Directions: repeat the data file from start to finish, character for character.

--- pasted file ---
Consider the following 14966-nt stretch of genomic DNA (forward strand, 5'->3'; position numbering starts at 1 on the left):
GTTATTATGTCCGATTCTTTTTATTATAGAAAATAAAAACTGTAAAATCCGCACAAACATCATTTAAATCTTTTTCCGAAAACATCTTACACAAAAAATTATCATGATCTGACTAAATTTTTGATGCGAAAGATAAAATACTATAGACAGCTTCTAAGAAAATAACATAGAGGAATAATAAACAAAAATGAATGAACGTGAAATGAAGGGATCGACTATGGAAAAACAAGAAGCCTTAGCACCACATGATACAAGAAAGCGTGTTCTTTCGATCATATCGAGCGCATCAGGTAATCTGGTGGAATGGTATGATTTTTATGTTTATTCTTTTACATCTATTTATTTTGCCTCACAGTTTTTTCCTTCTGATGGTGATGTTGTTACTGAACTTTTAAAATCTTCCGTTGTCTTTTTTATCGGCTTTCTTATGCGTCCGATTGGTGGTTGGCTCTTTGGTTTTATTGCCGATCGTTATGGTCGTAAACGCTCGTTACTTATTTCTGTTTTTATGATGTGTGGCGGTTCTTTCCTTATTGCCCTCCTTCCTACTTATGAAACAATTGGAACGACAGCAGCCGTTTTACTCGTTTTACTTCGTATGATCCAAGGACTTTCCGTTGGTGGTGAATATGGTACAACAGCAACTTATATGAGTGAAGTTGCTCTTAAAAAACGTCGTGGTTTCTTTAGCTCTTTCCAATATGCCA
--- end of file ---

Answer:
Consider the following 14966-nt stretch of genomic DNA (forward strand, 5'->3'; position numbering starts at 1 on the left):
GTTATTATGTCCGATTCTTTTTATTATAGAAAATAAAAACTGTAAAATCCGCACAAACATCATTTAAATCTTTTTCCGAAAACATCTTACACAAAAAATTATCATGATCTGACTAAATTTTTGATGCGAAAGATAAAATACTATAGACAGCTTCTAAGAAAATAACATAGAGGAATAATAAACAAAAATGAATGAACGTGAAATGAAGGGATCGACTATGGAAAAACAAGAAGCCTTAGCACCACATGATACAAGAAAGCGTGTTCTTTCGATCATATCGAGCGCATCAGGTAATCTGGTGGAATGGTATGATTTTTATGTTTATTCTTTTACATCTATTTATTTTGCCTCACAGTTTTTTCCTTCTGATGGTGATGTTGTTACTGAACTTTTAAAATCTTCCGTTGTCTTTTTTATCGGCTTTCTTATGCGTCCGATTGGTGGTTGGCTCTTTGGTTTTATTGCCGATCGTTATGGTCGTAAACGCTCGTTACTTATTTCTGTTTTTATGATGTGTGGCGGTTCTTTCCTTATTGCCCTCCTTCCTACTTATGAAACAATTGGAACGACAGCAGCCGTTTTACTCGTTTTACTTCGTATGATCCAAGGACTTTCCGTTGGTGGTGAATATGGTACAACAGCAACTTATATGAGTGAAGTTGCTCTTAAAAAACGTCGTGGTTTCTTTAGCTCTTTCCAATATGCCA